Leaders from some of the world's leading research universities gathered Monday to consider the intersection of the college campus and open discourse, why universities should better publicize their positive impact on society, and strategies to make them more effective engines of social mobility.
The leaders of some of the world's most distinguished universities will soon come together at the University of Michigan to discuss the evolving bargain between research universities and societies.
From digitizing the knowledge of the world to taking a louder stance on public issues of the day, five University of Michigan presidents on Thursday discussed the ever-changing relationship between universities and society.
When economist Harold T. Shapiro stood before a capacity Hill Auditorium crowd in 1980 and delivered his inaugural address as U-M's 10th president, few could have imagined the longevity of his words.
An upcoming pop-up art exhibition on campus will explore challenges throughout the University of Michigan's history and serve as a resource to guide U-M through its third century.
At the first President's Bicentennial Colloquium, U.S. Justice Sonia Sotomayor and German Justice Susanne Baer discussed how respect and compromise can create and strengthen community, stressed the importance of developing diversity in higher education, and urged students to understand the law.
The first of three bicentennial colloquia hosted by President Mark Schlissel will feature a discussion between U.S. Justice Sonia Sotomayor and German Justice Susanne Baer, and will explore the future university community.
U.S. Justice Sonia Sotomayor will receive an honorary degree from the University of Michigan next month when she visits campus for U-M's bicentennial celebration.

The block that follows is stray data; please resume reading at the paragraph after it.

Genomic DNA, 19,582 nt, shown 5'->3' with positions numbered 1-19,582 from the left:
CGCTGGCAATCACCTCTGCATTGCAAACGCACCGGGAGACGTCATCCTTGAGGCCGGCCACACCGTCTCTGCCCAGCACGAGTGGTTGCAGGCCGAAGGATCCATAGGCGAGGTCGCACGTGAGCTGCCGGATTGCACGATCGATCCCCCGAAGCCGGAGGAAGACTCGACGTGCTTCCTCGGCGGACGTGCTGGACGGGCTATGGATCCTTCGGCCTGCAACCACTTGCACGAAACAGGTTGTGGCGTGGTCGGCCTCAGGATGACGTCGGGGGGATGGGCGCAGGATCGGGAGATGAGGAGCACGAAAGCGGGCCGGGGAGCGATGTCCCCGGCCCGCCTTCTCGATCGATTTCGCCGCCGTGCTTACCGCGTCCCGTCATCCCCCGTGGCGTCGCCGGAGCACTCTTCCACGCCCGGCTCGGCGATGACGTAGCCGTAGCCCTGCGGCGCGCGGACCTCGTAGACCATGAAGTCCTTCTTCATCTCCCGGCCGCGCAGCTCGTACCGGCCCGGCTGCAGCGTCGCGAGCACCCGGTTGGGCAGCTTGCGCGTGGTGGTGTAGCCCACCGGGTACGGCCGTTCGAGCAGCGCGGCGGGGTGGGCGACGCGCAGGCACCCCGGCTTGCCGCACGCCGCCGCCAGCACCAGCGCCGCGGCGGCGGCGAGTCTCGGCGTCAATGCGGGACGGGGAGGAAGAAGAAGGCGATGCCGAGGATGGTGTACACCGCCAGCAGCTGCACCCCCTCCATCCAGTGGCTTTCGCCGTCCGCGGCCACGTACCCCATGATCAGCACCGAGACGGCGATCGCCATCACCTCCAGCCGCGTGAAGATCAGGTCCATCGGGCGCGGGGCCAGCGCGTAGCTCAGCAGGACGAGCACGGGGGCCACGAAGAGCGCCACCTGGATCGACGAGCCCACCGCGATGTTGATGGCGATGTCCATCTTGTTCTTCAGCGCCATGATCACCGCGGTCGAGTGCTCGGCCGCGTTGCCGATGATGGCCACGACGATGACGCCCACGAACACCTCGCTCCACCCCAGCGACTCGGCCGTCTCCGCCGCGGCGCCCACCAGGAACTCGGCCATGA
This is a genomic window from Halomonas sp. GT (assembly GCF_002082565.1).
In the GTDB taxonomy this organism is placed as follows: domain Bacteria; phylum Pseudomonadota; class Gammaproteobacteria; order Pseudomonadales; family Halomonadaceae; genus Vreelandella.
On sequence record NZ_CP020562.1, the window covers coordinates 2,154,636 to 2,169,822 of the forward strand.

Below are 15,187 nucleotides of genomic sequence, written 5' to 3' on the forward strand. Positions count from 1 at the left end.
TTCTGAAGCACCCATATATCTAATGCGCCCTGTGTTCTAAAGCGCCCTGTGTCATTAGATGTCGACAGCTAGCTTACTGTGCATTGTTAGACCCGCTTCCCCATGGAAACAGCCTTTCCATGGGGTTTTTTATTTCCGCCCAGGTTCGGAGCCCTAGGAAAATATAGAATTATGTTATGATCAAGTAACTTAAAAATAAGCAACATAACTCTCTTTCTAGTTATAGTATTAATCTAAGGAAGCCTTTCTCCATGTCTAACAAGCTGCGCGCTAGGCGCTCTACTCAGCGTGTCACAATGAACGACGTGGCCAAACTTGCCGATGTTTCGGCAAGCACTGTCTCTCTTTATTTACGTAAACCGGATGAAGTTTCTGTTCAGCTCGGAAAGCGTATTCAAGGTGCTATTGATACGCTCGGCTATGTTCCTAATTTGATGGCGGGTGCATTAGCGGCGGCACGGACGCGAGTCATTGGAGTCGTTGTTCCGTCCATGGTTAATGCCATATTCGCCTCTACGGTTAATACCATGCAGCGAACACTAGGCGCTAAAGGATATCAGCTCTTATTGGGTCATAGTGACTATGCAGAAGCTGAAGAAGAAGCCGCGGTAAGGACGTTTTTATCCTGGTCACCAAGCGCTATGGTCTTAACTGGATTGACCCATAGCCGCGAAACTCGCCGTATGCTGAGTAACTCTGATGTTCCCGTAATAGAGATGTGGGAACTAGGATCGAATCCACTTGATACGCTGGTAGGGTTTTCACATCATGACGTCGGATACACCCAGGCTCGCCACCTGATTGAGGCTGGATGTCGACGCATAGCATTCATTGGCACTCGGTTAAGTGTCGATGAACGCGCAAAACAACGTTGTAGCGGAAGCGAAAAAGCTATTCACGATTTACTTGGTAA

+ Related Articles
More about the U-M bicentennial
+ at a glance
President's Bicentennial Colloquium: The Campus of the Future
9 a.m.-3 p.m.
The leaders of many of the most prestigious universities in the world will convene during the University of Michigan's bicentennial year to discuss and debate the public mission — and the public's support — of research universities.
The University of Michigan of tomorrow and yesteryear will intersect in very public ways as the bicentennial kicks off in January 2017.
Groups across the campus are planning bicentennial events of all styles and formats, from dance and art to photo exhibitions, scholarly colloquia and national conferences. The following plans are a sampling, with more to come as 2017 draws closer.
The University of Michigan celebrates its bicentennial with a January 2017 colloquium that features two of the world's leading jurists and legal scholars whose pioneering visions for justice have transformed the United States and German court systems.
As part of the University of Michigan's bicentennial celebration throughout 2017, President Mark Schlissel will sponsor and host a series of three colloquia exploring topics related to the university's future.